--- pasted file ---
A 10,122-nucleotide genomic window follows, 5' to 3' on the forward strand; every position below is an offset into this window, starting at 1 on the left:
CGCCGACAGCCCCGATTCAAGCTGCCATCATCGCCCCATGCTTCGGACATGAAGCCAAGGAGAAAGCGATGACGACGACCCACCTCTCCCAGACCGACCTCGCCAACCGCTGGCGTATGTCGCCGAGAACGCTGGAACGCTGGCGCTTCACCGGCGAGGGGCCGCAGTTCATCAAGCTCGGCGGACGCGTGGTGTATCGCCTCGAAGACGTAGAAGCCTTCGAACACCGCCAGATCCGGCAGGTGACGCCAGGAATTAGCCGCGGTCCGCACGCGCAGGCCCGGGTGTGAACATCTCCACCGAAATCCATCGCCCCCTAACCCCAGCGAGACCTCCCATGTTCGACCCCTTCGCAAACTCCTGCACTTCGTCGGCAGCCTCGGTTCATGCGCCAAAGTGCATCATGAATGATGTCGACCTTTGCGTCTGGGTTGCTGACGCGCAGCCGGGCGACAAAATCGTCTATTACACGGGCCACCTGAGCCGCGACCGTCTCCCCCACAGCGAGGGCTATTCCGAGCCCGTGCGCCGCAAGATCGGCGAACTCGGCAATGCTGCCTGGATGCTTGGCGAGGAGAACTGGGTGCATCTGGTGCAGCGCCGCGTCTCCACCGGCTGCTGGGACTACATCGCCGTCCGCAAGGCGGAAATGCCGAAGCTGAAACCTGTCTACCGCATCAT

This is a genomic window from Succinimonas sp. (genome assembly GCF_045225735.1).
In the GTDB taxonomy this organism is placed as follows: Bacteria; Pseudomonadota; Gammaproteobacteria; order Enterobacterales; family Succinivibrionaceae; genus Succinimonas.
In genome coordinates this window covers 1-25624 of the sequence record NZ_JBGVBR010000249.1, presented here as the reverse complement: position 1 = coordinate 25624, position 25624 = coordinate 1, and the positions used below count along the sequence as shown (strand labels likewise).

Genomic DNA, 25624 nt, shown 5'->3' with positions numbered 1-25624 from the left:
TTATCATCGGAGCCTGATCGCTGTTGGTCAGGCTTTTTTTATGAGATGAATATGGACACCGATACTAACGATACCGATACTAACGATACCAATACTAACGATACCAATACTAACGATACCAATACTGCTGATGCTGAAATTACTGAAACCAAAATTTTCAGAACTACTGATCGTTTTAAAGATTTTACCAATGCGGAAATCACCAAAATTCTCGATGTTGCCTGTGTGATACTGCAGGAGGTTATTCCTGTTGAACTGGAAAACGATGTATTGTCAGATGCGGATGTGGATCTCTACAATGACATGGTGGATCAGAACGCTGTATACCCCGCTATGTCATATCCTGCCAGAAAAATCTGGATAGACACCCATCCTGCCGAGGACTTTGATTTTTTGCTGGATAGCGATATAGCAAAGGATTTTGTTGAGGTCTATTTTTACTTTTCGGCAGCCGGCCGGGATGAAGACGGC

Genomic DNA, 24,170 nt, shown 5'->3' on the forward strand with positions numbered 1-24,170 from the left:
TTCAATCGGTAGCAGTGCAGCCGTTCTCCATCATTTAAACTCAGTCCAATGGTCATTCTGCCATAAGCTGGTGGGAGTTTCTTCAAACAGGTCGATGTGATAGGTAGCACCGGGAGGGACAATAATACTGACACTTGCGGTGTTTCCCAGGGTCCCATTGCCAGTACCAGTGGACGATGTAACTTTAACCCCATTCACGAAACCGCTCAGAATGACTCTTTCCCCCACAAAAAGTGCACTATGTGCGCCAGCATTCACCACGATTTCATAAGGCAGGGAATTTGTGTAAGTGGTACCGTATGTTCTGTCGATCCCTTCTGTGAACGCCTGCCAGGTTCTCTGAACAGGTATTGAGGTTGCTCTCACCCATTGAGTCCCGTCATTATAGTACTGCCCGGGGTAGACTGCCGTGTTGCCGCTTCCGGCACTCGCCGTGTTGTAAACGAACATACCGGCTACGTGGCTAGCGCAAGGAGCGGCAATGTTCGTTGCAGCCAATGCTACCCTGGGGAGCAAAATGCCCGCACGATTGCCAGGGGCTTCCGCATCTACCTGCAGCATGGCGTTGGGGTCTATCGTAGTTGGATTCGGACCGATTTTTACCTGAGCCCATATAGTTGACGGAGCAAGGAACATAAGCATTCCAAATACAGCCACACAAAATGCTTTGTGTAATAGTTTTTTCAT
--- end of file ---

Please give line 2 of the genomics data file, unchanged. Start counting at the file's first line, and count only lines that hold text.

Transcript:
CGCCGACAGCCCCGATTCAAGCTGCCATCATCGCCCCATGCTTCGGACATGAAGCCAAGGAGAAAGCGATGACGACGACCCACCTCTCCCAGACCGACCTCGCCAACCGCTGGCGTATGTCGCCGAGAACGCTGGAACGCTGGCGCTTCACCGGCGAGGGGCCGCAGTTCATCAAGCTCGGCGGACGCGTGGTGTATCGCCTCGAAGACGTAGAAGCCTTCGAACACCGCCAGATCCGGCAGGTGACGCCAGGAATTAGCCGCGGTCCGCACGCGCAGGCCCGGGTGTGAACATCTCCACCGAAATCCATCGCCCCCTAACCCCAGCGAGACCTCCCATGTTCGACCCCTTCGCAAACTCCTGCACTTCGTCGGCAGCCTCGGTTCATGCGCCAAAGTGCATCATGAATGATGTCGACCTTTGCGTCTGGGTTGCTGACGCGCAGCCGGGCGACAAAATCGTCTATTACACGGGCCACCTGAGCCGCGACCGTCTCCCCCACAGCGAGGGCTATTCCGAGCCCGTGCGCCGCAAGATCGGCGAACTCGGCAATGCTGCCTGGATGCTTGGCGAGGAGAACTGGGTGCATCTGGTGCAGCGCCGCGTCTCCACCGGCTGCTGGGACTACATCGCCGTCCGCAAGGCGGAAATGCCGAAGCTGAAACCTGTCTACCGCATCAT